2

What is the font used in the Paris Review logo? WTF suggests Stone Serif, but the shapes are very different. I've also tried fontspring.com, whatfontis.com, fonts.com matchers with no luck. logo

5
  • 2
    Well, the the is some variant of Garamond; but I don’t recognise the other one, either. Interesting personality it has (and yes, Stone Serif is way off). Nov 25 '15 at 21:01
  • Definitely not a Stone variant :)
    – Scott
    Nov 25 '15 at 21:30
  • @JanusBahsJacquet, I think all is in one font. It must be some sort of Garamond, just very unusual one. Nov 25 '15 at 22:11
  • Did you try other automated font id services besides WhatTheFont? If so, please mention as much in your question. Thanks!
    – Vincent
    Nov 25 '15 at 22:22
  • It looks a lot like the title font for The New Yorker. newyorker.com Not the same, but very similar. Might be a relative. Nov 26 '15 at 0:05
6

According to a 22 September 2010 interview with the designer of the current website, Jennifer Over, the Paris Review logotype is not something you'll be able to download:

We also really wanted to embrace certain design elements of the print magazine, like the hand-rendered logotype, some of the mid-century-modern typography and the frontispiece illustration by William Pène du Bois.

(Emphasis added.)

The same question was asked on WTF in 2010: it remains "unsolved".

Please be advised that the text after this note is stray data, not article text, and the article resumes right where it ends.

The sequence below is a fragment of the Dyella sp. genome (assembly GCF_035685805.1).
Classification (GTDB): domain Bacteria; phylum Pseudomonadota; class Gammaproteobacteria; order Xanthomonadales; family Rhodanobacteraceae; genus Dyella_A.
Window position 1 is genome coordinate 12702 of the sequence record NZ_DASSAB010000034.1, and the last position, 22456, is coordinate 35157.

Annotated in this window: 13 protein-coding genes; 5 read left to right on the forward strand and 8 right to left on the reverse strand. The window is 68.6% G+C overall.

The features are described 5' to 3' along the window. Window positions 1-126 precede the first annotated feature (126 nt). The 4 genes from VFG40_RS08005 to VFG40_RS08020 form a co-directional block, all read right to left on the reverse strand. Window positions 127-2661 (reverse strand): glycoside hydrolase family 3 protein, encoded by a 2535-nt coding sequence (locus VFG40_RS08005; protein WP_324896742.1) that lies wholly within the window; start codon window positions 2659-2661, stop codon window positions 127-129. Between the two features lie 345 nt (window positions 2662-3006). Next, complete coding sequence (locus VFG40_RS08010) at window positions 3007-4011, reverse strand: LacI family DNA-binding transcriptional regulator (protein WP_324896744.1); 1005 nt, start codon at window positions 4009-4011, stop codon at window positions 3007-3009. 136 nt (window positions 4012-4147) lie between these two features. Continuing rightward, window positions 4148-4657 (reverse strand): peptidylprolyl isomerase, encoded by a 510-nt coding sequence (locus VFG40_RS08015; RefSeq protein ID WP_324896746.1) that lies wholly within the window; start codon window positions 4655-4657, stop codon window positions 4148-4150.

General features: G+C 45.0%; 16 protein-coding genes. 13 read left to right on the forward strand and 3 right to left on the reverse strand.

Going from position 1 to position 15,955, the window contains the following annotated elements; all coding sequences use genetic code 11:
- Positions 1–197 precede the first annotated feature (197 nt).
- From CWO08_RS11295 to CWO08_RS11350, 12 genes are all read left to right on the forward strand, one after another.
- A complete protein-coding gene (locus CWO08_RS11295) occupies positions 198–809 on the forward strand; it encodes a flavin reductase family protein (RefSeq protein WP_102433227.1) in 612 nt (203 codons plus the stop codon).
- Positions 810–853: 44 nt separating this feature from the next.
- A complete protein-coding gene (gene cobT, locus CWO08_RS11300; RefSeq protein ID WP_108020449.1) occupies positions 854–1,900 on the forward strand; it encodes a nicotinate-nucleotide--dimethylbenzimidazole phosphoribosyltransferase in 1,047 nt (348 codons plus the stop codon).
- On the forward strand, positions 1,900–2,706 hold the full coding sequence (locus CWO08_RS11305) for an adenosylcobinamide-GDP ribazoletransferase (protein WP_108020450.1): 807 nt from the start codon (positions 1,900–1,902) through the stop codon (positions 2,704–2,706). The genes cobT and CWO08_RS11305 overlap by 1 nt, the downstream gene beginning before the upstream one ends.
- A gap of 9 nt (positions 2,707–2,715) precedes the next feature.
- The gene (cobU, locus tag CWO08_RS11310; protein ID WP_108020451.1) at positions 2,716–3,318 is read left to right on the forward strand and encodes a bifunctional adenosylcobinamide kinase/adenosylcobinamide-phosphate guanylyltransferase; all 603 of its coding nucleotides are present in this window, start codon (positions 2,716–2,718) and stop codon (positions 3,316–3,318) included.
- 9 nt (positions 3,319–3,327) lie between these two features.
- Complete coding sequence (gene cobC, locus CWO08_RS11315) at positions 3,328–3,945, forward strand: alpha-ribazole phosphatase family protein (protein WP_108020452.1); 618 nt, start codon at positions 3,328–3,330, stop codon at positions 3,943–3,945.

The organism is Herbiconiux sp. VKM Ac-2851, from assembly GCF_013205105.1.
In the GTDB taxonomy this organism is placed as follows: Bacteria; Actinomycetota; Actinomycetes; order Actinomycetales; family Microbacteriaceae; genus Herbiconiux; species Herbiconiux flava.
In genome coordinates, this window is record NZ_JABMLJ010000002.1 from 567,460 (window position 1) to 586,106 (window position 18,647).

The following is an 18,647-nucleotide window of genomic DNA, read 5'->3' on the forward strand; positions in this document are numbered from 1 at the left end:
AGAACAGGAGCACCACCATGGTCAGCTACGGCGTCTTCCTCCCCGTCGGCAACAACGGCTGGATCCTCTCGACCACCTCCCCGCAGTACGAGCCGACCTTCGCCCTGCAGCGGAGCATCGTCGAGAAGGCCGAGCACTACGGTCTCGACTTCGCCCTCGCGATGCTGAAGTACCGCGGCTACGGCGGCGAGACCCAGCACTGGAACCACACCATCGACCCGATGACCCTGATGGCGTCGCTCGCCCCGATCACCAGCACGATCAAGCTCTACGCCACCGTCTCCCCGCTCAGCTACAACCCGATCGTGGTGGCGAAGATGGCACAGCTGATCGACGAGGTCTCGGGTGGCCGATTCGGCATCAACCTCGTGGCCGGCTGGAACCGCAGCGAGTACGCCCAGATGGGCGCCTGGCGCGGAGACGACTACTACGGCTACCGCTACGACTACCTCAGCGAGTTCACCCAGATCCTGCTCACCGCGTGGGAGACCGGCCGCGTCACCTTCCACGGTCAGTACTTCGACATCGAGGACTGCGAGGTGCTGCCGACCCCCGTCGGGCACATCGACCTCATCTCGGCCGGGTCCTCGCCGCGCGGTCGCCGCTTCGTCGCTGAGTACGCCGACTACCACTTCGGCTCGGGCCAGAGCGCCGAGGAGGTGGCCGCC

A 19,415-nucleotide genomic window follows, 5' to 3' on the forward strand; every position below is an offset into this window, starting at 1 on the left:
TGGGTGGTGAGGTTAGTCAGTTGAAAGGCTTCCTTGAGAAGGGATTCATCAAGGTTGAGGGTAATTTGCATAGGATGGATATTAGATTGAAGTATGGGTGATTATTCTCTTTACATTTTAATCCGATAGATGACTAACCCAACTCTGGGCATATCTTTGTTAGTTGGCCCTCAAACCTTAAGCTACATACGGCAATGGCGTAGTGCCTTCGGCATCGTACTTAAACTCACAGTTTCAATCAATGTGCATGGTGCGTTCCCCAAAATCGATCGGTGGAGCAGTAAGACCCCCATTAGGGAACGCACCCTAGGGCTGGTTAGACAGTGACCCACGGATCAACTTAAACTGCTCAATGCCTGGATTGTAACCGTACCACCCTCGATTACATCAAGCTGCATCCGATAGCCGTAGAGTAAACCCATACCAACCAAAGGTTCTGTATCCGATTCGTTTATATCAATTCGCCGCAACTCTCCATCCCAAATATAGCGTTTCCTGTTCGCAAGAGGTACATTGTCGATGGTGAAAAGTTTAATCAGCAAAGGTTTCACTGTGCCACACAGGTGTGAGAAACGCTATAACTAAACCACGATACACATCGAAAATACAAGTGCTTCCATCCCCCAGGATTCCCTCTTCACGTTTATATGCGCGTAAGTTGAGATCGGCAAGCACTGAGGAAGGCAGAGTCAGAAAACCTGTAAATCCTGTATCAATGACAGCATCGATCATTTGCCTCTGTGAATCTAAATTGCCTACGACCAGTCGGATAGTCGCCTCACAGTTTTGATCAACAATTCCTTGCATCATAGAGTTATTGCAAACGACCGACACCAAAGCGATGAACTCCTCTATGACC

2
  • I was afraid of that Nov 25 '15 at 23:18
  • @contemplator The Imperator font -- a freebie on DaFont -- isn't a million miles away. It might have some issues design-wise, but perhaps worth a look and you can make up your own mind whether it works for you.
    – Dɑvïd
    Nov 27 '15 at 0:00
4

Late reply as it's interesting. While custom, this looks a lot like Fournier, the Roman du Roi or some of the other fonts of the eighteenth century. The tell is the curled leg of the 'R', which is an eighteenth/late-seventeeth-century feature, and the narrow, almost monoline serifs, although the 'h' with its leg folding inwards is more sixteenth. Fournier has been digitised by Monotype, Typofonderie and Joshua Darden, so you have a bit of choice. Fleischmann's types are also in the same mood.

-2

Estienne—or some slight variation of it.

2
  • 3
    Welcome to GD.SE! Can you please a screenshot for a fast proof?
    – Mensch
    Mar 10 '18 at 22:38
  • If you mean this one, you’re quite unfathomably wrong. It doesn’t have a single feature in common with the Paris Review font and looks about as different from it as it is possible for a font to look. Mar 11 '18 at 9:26

Your Answer

By clicking “Post Your Answer”, you agree to our terms of service, privacy policy and cookie policy

Not the answer you're looking for? Browse other questions tagged or ask your own question.